I believe that corruption is a systemic problem all over the globe today
One of my favourite Montreal theatre companies is at it again and it’s not a moment too soon. Hot on the heels of the latest scandals regarding Quebec’s construction industry comes a remount of “Sexy Beton”, Porte Parole’s scathing expose of the shameful behind-the-scenes shenanigans that followed the collapse of the Concorde overpass in Laval. The play will tour Quebec until mid-December and the timing couldn’t be better: just as Jean Charest prepares to launch an investigation, playwright Annabel Soutar is already out there showing him how it’s done.
We are complicit in this game
“I believe that corruption is a systemic problem all over the globe today,” Annabel told me via email. “I feel like the world has given up on the idea of absolute morality.” She’s quick to add that she doesn’t blame Charest or his government for all the problems in our society. “We are complicit in this game,” she added. “It’s easier to play along.”
Sexy Beton is just the latest in a long string of documentary theatre from both Annabel and Porte Parole, which she helped to found over a decade ago. Time and again, she’s gone out of her way to explore and expose the true stories at the heart of our political, medical and corporate world. Given that all the dialogue in Sexy Beton (and her other works) is directly transcribed from interviews or press clippings – known as “verbatim theatre” - it might be tempting to ignore Annabel’s gifts as a playwright. But this would be unfair.
we are always conscious of the actors “playing” real people
Part of the conceit of Sexy Beton is the metatheatrical presence of two actors (played by Brett Watson and Maude Laurendeau-Mondoux) who serve as narrators / investigators. This is a clever technique, which Annabel often employs (sometimes she even throws herself into the piece, as she did with both Seeds (2005) and Import / Export (2008)). Documentary theatre is by definition metatheatrical since, as Annabel herself pointed out, we are always conscious of the actors “playing” real people. Her shows, then, are both about the story and the quest to uncover the story: both have an impact on us and both play a vital role in the play’s dramatic arc.
Like all playwrights, Annabel is continually faced with condensing a lot of big ideas into an endurable night at the theatre. “Almost every decision in the theatre sits in a combat zone between the artistic and the practical,” she told me. This principle was put to the test with Sexy Beton, which began as a trilogy. These three works have been amalgamated into a single show and it’s this new piece that has gone on tour. Annabel is convinced they have emerged from the process with a stronger show. “Plays are almost too long,” she said. “Theatre almost always benefits from cuts.”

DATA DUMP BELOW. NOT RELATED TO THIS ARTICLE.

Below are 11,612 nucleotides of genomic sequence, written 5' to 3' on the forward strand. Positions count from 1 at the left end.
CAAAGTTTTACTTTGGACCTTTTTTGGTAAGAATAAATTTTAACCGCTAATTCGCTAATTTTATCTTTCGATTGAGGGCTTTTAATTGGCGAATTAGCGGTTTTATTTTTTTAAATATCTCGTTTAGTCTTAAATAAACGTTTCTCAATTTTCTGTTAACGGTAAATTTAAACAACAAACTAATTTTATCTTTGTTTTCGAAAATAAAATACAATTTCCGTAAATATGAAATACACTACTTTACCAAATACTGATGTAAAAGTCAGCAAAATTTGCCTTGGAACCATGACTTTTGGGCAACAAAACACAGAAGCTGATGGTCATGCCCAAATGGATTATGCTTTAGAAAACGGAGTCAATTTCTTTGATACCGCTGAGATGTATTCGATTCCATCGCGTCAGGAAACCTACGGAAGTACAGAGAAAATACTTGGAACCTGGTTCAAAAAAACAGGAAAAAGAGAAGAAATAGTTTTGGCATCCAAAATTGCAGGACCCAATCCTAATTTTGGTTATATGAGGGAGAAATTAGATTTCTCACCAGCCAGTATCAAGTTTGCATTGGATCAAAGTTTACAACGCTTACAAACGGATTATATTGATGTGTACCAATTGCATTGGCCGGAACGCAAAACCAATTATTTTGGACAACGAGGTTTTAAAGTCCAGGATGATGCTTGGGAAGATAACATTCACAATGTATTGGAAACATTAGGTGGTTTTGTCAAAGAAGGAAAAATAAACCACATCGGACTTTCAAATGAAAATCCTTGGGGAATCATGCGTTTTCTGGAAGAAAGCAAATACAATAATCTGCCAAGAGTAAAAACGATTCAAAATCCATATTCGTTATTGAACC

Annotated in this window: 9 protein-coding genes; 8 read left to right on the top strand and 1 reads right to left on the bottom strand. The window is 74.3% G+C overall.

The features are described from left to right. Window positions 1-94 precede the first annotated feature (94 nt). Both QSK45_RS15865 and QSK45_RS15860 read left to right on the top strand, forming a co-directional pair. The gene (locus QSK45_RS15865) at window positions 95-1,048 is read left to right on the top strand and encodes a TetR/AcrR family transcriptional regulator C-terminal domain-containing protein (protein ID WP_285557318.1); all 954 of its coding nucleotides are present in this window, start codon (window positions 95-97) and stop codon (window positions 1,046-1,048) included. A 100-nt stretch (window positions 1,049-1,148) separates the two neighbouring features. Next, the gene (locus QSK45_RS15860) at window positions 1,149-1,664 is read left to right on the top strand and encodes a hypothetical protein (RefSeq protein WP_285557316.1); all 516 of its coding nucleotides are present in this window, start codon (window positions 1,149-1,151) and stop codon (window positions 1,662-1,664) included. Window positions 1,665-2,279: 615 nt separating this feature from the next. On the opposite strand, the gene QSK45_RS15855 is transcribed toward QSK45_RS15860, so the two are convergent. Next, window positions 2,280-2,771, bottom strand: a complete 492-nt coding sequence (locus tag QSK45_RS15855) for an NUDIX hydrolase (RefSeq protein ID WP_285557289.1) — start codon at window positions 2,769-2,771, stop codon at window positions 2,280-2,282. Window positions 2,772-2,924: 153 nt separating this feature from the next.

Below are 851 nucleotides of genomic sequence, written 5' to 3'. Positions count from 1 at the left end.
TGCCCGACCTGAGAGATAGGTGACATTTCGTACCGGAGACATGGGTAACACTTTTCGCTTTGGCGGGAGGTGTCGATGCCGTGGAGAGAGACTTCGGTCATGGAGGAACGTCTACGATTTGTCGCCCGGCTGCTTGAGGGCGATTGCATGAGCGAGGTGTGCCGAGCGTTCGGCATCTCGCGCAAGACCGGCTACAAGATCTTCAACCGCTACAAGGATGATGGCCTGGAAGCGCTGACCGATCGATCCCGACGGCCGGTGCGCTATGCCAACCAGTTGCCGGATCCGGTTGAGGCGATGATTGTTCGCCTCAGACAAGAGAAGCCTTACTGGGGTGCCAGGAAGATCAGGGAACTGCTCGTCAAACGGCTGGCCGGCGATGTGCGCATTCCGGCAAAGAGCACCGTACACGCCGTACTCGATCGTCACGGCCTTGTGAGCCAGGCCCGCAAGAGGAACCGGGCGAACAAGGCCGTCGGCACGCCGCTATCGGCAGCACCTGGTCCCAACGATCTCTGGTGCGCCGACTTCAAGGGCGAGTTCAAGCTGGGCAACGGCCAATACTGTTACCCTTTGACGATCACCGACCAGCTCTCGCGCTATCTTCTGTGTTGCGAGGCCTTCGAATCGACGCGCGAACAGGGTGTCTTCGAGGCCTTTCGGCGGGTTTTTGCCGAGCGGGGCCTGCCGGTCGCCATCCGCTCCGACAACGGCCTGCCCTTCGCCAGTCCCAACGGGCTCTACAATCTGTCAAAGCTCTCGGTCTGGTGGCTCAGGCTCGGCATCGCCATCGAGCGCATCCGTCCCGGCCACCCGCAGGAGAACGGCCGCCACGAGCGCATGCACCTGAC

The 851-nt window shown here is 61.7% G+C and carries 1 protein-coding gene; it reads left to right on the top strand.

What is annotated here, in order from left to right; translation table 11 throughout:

Annabel saw both a David and Goliath story
Documentary theatre has been a large part of modern theatre, beginning with Bertolt Brecht and continuing in recent years most notably with Moises Kaufman (The Laramie Project, Gross Indecency). Given how long it takes to produce a show, authors of documentary theatre must continually grapple with the issue of relevance: their story must be specific and yet contain themes that remain universal.
Annabel has a great gift in this regard. Her play Seeds still remains one of the finest pieces of theatre I’ve seen in a decade. Based on events from 1998, the play was performed in 2005 and will receive a remount in Toronto in 2012. Its topic? A Saskatchewan farmer is sued by Monsanto Inc. for patent infringement. Most people would see a dull legal drama; but Annabel saw both a David and Goliath story and the tale of corporate interference in the agricultural world. It’s a theme that is all too relevant as we are faced with even more genetically modified food and the continual problem of how food will be farmed to fill our over-populated world.
Which brings me back to Sexy Beton, another piece which is (sadly) all too relevant. Corruption never goes away. Take the story of Christine Yotis who was fighting the demolition of her restaurant. Despite having a scheduled court hearing to contest the matter, she woke one morning to find the building had been destroyed in the night – with all her belongings still inside. This may seem like a minor story when compared to the other accusations swirling around Quebec’s construction industry; but like the collapse of the Concorde overpass, it points to a wilful disregard for the lives of people affected by the decisions of bureaucrats and developers.
Click here to view Porte Parole’s touring schedule.